Eating Disorder Awareness

It's National Eating Disorder Awareness week. Every year, since I have become comfortable sharing my story, I like to dedicate the time to continue to raise awareness about the prevalence of ED's, by sharing tidbits of my own journey.

From a YOUNG age, I developed a warped perception of food. The first time I viewed my weight as a negative, I was only 5 years old. Comparison ruled my entire life as I grew up in the dance industry and constantly had to look at my body next to other's in the mirror. I had a tiny best friend that I used to wish I could look like, but I was always told "you will never look like her." Part of me always wanted to prove them wrong.

When I was 10 years old, I decided to go on my first "diet" even though I had no clue what that meant. I thought diets meant salads, fruit and no dessert.

When I was 12 years old, my brother was traumatically killed in a car accident. That's the first time I remember turning to food for comfort.

At age 14, I binged for the first time on clam chowder, a bread bowl and a mile high slice of cheesecake. I also tried to make myself throw up for the first time that night and thankfully, was unsuccessful.

My eating disorder fully developed after that night. I began to starve myself, depriving my body of calories on an extreme level. I consumed less than 500 calories per day for over 8 months. I lost 40 lb in 3 months and along with that experienced major fatigue, deep depression, crippling anxiety, insomnia, hair loss, and bouts of fainting due to malnourishment. I lost my period and lost my will to socialize.

There were times my mother would beg me to smile, but I couldn't. There were times I wished that I would just disappear. I knew I had taken things too far when I reached 85 lb but I couldn't stop. I was petrified of what would happen if I relinquished the control I had over food...when in reality, food had control over me.

Finally, when I was 15, my parents confronted me and told me they were bringing me to get help. I slowly started "recovering" for their sake. My body image was shot and I still battled anxiety and some depression, but I began to heal. As I started to put on more weight, I got attention from boys at school and that helped to keep me afloat in knowing that I appeared attractive to people, even if I still despised my appearance.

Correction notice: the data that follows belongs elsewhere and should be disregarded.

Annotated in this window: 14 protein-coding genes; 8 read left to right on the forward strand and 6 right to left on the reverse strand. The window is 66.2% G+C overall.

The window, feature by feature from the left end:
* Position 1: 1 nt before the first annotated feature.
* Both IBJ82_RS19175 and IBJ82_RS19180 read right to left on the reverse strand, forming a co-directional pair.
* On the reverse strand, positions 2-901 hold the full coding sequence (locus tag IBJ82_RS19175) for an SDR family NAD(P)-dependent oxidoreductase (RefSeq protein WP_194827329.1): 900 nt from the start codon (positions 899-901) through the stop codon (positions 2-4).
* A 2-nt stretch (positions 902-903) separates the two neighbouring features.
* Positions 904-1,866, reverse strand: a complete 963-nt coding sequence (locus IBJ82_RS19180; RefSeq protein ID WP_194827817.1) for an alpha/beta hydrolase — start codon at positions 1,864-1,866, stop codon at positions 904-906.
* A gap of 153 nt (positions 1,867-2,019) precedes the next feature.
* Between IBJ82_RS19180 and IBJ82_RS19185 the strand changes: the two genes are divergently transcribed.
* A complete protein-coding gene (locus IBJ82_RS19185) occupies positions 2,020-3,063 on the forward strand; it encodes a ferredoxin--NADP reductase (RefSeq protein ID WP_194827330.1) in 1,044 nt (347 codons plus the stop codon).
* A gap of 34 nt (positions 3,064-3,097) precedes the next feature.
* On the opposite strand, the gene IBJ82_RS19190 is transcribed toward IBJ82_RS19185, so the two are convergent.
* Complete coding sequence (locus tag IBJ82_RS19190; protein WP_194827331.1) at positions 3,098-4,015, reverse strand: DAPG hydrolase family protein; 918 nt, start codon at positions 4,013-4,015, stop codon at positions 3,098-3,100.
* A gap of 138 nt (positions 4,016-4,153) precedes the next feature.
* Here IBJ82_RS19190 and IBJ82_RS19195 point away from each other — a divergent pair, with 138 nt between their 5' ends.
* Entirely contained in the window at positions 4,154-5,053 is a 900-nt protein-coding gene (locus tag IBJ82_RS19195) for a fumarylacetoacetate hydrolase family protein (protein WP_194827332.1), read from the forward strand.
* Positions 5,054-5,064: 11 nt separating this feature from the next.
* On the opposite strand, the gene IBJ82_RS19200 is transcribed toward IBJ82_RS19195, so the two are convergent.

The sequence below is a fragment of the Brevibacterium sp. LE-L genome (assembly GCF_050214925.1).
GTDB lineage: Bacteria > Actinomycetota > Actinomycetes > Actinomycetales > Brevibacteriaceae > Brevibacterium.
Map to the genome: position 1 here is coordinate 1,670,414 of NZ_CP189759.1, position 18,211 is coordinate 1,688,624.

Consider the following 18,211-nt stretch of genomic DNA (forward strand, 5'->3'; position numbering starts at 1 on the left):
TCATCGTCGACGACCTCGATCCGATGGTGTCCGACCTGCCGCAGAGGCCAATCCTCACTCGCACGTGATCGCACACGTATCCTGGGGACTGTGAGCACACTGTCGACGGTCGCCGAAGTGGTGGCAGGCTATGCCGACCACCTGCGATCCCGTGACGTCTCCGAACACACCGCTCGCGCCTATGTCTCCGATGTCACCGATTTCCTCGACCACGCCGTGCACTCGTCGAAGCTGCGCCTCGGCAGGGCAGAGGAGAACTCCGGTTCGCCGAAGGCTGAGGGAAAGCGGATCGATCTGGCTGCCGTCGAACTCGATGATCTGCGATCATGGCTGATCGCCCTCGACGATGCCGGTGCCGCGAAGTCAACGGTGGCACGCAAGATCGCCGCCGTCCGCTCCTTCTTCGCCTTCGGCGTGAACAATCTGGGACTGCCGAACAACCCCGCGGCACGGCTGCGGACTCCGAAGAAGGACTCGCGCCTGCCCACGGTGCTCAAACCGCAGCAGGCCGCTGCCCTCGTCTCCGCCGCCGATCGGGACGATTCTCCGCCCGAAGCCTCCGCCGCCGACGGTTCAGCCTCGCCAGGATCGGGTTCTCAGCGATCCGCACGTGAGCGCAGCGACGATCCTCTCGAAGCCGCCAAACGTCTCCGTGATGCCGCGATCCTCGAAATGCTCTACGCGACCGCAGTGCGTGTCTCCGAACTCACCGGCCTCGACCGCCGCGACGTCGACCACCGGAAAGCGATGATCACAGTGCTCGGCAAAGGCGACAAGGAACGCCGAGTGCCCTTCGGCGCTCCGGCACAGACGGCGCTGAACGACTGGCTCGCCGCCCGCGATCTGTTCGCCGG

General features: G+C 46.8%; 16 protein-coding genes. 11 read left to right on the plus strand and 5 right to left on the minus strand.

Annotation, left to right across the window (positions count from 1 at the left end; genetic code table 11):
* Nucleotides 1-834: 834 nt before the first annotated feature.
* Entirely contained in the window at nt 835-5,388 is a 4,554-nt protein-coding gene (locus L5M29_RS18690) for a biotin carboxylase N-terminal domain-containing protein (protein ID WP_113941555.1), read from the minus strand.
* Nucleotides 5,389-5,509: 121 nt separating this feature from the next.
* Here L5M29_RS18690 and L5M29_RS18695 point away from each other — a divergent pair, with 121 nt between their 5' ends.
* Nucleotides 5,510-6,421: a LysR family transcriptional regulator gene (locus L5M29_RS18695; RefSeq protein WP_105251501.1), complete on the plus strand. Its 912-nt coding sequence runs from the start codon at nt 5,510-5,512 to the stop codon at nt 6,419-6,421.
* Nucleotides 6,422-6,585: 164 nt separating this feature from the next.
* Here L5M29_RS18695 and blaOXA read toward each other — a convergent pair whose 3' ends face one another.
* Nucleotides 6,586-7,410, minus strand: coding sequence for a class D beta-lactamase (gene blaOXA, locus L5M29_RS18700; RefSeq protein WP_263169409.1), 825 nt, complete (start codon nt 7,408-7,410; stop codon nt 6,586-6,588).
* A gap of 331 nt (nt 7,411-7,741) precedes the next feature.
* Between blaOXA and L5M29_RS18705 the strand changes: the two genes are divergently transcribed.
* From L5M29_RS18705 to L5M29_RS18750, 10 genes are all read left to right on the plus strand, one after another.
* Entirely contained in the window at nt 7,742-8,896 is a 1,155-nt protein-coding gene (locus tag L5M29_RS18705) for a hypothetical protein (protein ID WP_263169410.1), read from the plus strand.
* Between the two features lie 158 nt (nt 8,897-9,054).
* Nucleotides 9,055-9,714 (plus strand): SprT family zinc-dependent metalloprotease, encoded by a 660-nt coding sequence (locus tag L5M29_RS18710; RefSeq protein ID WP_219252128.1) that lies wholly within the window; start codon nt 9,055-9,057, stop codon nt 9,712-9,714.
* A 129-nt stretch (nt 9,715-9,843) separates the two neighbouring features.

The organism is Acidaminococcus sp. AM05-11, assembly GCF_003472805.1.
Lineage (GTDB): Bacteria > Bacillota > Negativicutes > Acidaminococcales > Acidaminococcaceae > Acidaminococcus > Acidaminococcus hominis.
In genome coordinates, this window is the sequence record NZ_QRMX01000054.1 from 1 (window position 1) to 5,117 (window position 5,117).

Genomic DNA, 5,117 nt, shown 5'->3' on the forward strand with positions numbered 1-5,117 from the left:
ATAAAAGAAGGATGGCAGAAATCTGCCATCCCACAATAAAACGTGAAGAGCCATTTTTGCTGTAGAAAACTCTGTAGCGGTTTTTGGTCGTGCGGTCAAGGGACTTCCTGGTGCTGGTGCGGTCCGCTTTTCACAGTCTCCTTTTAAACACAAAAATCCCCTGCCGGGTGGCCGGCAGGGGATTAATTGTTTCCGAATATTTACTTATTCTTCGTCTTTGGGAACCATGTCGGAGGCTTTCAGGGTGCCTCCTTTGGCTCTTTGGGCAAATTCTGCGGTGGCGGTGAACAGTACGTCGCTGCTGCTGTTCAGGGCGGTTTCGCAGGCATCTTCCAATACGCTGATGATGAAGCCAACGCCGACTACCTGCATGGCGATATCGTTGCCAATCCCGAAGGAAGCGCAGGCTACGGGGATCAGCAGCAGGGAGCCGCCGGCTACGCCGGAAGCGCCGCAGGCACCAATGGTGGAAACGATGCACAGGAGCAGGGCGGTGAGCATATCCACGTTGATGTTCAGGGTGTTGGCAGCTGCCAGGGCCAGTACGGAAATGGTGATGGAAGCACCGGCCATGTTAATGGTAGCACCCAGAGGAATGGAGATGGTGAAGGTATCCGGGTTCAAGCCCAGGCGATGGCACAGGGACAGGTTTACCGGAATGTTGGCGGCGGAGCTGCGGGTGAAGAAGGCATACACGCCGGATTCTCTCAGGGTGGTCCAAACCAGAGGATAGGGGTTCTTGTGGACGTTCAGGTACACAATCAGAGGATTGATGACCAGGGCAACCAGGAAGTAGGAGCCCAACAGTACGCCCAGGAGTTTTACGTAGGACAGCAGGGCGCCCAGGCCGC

High school popularity kept me afloat from 16-18. I had my firs bout of love in the summer between graduation and college. Those were some of the best memories of my life, but they did not prepare me at all for what was to come.

College flipped my world upside down and on top of that, my first love shattered my heart into a million pieces. I searched for any familiar form of control...and therefore, I relapsed. This time, I sought food for comfort and would binge incredible amounts on food, before overexercising and/or making myself successfully throw up. My weight didn't shift around too much so it didn't cause people any external worry - until I fell into the darkest depression of my life. Finally, I decided that I needed help and so I found a therapist who changed my life.

The summer between my freshman and sophomore year in college was monumental for me. I finally was on the mend from my relapse and I found a new venture in self-love. I dedicated myself to my health and ever so slowly, I started to allow my body to have the food it needed. Because my metabolism was thoroughly out of whack, due to years of abuse, I put on weight quickly - about 25 lb. I hated and struggled with seeing my body grow and become bigger than it ever had been. I had several panic attacks over it and fought my thoughts of relapse countlessly.

But, I persevered and told myself my body needed to learn to trust me again. Slowly, my weight gain plateaued and then, began to fall off. This was only AFTER finally establishing a healthy and CONSISTENT exercise and fitness routine. There were times I wanted to strictly diet and get the weight off, but each time I tried, I knew that I was only holding myself back from optimal health and a harmonious balance between body and mind.

I'm now 23 years old, with the NEDA symbol for recovery tattooed on my arm as a reminder that I overcame this fight, battled hard and came out a recovered warrior. I still struggle with my body image, but I look at food and fitness in a new light. A light of self-improvement, not self-destruction.

Now, I share my story in hopes that I can help make someone feel even 1% better, 1% more understood, 1% more worthy of self-love. It is my purpose and drive to teach others how to properly nourish and move their bodies, so that they never let themselves or their future generations suffer from disordered tendencies.

Eating Disorders and disordered eating tendencies are insanely common, especially in women. It doesn't matter your age, race, gender or level of fitness, though. Anyone can be thrust into an ED, even if they are not predisposed to it.

I post this not for your pity, but to raise awareness and open a conversation that isn't talked about enough.

Talk soon,